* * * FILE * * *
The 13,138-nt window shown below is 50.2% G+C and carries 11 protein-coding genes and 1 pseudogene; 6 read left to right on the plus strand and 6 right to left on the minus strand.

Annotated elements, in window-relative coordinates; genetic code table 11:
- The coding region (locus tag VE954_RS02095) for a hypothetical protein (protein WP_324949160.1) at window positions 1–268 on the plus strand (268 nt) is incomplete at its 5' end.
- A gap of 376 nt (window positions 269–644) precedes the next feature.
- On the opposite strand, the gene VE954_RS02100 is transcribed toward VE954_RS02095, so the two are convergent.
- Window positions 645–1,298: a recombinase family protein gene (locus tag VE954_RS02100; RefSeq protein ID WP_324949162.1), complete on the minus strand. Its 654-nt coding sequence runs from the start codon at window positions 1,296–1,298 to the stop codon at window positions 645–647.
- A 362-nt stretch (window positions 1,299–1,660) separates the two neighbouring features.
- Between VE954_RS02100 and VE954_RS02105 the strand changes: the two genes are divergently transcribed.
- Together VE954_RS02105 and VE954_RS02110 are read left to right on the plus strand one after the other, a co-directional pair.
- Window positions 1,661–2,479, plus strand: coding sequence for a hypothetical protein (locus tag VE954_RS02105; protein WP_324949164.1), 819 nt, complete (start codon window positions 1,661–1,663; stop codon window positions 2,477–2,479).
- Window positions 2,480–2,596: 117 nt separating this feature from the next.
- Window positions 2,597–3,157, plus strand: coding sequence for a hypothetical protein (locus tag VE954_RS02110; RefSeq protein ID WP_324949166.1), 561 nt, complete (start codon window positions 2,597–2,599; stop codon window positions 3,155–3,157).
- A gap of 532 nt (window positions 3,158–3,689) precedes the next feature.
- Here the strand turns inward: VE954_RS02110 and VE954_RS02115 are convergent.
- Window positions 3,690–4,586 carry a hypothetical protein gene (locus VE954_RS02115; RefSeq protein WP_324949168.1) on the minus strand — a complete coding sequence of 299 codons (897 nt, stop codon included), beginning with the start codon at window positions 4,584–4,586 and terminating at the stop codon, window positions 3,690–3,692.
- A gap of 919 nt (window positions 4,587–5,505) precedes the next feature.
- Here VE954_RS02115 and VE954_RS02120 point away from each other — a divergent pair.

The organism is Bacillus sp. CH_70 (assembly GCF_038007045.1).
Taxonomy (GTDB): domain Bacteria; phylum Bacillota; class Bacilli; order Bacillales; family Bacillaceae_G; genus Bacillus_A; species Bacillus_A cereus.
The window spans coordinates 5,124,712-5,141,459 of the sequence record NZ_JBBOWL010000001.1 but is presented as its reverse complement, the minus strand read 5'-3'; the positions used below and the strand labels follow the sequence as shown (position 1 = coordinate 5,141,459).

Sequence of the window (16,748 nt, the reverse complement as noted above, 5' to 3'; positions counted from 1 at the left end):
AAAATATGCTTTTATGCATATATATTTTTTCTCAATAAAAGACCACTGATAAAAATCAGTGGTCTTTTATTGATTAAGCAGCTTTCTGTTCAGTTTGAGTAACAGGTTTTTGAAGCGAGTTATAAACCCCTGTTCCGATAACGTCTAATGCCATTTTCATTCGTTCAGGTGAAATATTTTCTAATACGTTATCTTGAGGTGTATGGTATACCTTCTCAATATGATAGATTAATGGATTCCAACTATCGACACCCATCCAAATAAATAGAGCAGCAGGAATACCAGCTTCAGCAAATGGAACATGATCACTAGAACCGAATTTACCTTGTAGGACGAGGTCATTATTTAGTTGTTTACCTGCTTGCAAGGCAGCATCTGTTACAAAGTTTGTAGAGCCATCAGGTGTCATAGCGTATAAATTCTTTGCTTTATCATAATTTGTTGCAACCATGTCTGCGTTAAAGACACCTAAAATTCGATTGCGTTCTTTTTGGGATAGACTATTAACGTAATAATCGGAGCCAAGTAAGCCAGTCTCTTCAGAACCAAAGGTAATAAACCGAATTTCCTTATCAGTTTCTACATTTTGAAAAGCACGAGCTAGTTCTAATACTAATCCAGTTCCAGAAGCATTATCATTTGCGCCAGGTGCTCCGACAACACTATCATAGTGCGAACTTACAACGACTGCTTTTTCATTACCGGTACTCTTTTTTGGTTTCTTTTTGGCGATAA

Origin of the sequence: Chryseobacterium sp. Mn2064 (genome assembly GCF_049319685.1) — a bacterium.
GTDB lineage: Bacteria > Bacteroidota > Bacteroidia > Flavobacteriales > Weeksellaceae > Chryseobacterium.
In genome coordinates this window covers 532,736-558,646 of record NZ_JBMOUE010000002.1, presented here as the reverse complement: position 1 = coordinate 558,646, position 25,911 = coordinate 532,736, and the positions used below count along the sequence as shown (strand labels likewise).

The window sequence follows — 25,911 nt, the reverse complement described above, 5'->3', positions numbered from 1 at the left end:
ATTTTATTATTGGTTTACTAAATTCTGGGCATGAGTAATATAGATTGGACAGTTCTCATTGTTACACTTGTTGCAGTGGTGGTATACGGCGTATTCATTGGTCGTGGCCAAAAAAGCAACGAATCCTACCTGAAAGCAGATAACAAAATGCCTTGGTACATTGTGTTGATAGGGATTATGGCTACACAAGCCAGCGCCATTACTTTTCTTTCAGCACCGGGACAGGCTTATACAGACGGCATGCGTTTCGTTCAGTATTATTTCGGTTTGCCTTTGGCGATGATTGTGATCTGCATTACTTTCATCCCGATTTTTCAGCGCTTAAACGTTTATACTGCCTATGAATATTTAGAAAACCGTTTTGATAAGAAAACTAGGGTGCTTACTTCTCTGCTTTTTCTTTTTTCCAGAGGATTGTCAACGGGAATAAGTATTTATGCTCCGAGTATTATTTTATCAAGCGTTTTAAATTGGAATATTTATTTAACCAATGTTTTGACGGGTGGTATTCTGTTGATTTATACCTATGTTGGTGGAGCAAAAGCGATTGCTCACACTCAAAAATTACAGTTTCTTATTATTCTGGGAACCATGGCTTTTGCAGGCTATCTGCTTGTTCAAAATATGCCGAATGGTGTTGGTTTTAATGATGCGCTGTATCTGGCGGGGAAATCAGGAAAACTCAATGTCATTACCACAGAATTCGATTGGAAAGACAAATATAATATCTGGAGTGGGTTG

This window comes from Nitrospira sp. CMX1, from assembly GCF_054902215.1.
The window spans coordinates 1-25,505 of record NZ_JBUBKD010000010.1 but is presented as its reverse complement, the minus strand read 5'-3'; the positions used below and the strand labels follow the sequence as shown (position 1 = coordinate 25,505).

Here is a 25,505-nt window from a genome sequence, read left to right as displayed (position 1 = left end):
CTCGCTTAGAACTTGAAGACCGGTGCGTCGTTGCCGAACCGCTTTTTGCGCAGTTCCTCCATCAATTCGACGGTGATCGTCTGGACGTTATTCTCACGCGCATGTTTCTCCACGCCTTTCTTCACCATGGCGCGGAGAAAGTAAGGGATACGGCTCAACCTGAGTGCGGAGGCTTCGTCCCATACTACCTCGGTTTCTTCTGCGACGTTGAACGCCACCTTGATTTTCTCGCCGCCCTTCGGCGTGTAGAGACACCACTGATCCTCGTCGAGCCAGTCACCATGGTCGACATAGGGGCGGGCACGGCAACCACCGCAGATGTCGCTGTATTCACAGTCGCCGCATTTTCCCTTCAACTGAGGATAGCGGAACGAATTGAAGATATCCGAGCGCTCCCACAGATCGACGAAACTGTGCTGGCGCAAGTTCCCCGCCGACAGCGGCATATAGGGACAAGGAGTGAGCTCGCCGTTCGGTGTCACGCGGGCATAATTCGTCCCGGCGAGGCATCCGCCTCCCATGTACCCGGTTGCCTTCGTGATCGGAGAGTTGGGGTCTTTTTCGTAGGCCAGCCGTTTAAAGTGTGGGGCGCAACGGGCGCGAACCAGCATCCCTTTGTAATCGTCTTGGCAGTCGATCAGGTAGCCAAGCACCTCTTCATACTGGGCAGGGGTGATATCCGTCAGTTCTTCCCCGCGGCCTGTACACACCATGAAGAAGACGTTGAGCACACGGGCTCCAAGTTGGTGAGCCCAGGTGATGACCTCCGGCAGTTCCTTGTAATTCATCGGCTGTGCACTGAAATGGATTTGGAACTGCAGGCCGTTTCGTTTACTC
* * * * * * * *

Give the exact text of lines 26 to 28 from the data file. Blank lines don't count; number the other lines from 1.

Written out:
The window sequence follows — 25,911 nt, the reverse complement described above, 5'->3', positions numbered from 1 at the left end:
ATTTTATTATTGGTTTACTAAATTCTGGGCATGAGTAATATAGATTGGACAGTTCTCATTGTTACACTTGTTGCAGTGGTGGTATACGGCGTATTCATTGGTCGTGGCCAAAAAAGCAACGAATCCTACCTGAAAGCAGATAACAAAATGCCTTGGTACATTGTGTTGATAGGGATTATGGCTACACAAGCCAGCGCCATTACTTTTCTTTCAGCACCGGGACAGGCTTATACAGACGGCATGCGTTTCGTTCAGTATTATTTCGGTTTGCCTTTGGCGATGATTGTGATCTGCATTACTTTCATCCCGATTTTTCAGCGCTTAAACGTTTATACTGCCTATGAATATTTAGAAAACCGTTTTGATAAGAAAACTAGGGTGCTTACTTCTCTGCTTTTTCTTTTTTCCAGAGGATTGTCAACGGGAATAAGTATTTATGCTCCGAGTATTATTTTATCAAGCGTTTTAAATTGGAATATTTATTTAACCAATGTTTTGACGGGTGGTATTCTGTTGATTTATACCTATGTTGGTGGAGCAAAAGCGATTGCTCACACTCAAAAATTACAGTTTCTTATTATTCTGGGAACCATGGCTTTTGCAGGCTATCTGCTTGTTCAAAATATGCCGAATGGTGTTGGTTTTAATGATGCGCTGTATCTGGCGGGGAAATCAGGAAAACTCAATGTCATTACCACAGAATTCGATTGGAAAGACAAATATAATATCTGGAGTGGGTTG

This window comes from Nitrospira sp. CMX1, from assembly GCF_054902215.1.